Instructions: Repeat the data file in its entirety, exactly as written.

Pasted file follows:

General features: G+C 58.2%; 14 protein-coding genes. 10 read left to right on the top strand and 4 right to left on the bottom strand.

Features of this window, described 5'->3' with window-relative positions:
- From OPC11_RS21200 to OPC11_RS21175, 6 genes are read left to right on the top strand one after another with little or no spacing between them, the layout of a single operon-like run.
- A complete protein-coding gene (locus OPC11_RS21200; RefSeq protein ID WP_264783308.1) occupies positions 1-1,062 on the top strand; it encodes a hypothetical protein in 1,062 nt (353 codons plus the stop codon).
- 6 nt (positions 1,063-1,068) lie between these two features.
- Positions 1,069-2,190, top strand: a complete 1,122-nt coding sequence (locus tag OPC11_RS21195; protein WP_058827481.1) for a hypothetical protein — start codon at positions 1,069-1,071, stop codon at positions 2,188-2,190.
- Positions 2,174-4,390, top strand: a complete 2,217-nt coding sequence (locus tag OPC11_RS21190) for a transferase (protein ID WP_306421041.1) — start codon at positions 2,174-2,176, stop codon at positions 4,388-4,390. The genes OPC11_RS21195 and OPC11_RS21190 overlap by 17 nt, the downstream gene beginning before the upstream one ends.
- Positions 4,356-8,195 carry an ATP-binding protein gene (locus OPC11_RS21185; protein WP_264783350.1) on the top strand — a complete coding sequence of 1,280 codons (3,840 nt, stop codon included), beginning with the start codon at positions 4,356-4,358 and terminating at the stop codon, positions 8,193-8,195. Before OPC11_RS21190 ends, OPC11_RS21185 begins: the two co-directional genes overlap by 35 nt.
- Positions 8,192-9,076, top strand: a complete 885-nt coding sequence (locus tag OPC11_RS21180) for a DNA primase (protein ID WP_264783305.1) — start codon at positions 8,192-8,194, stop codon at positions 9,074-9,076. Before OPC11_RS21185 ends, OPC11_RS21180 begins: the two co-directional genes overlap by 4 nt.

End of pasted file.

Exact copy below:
General features: G+C 58.2%; 14 protein-coding genes. 10 read left to right on the top strand and 4 right to left on the bottom strand.

Features of this window, described 5'->3' with window-relative positions:
- From OPC11_RS21200 to OPC11_RS21175, 6 genes are read left to right on the top strand one after another with little or no spacing between them, the layout of a single operon-like run.
- A complete protein-coding gene (locus OPC11_RS21200; RefSeq protein ID WP_264783308.1) occupies positions 1-1,062 on the top strand; it encodes a hypothetical protein in 1,062 nt (353 codons plus the stop codon).
- 6 nt (positions 1,063-1,068) lie between these two features.
- Positions 1,069-2,190, top strand: a complete 1,122-nt coding sequence (locus tag OPC11_RS21195; protein WP_058827481.1) for a hypothetical protein — start codon at positions 1,069-1,071, stop codon at positions 2,188-2,190.
- Positions 2,174-4,390, top strand: a complete 2,217-nt coding sequence (locus tag OPC11_RS21190) for a transferase (protein ID WP_306421041.1) — start codon at positions 2,174-2,176, stop codon at positions 4,388-4,390. The genes OPC11_RS21195 and OPC11_RS21190 overlap by 17 nt, the downstream gene beginning before the upstream one ends.
- Positions 4,356-8,195 carry an ATP-binding protein gene (locus OPC11_RS21185; protein WP_264783350.1) on the top strand — a complete coding sequence of 1,280 codons (3,840 nt, stop codon included), beginning with the start codon at positions 4,356-4,358 and terminating at the stop codon, positions 8,193-8,195. Before OPC11_RS21190 ends, OPC11_RS21185 begins: the two co-directional genes overlap by 35 nt.
- Positions 8,192-9,076, top strand: a complete 885-nt coding sequence (locus tag OPC11_RS21180) for a DNA primase (protein ID WP_264783305.1) — start codon at positions 8,192-8,194, stop codon at positions 9,074-9,076. Before OPC11_RS21185 ends, OPC11_RS21180 begins: the two co-directional genes overlap by 4 nt.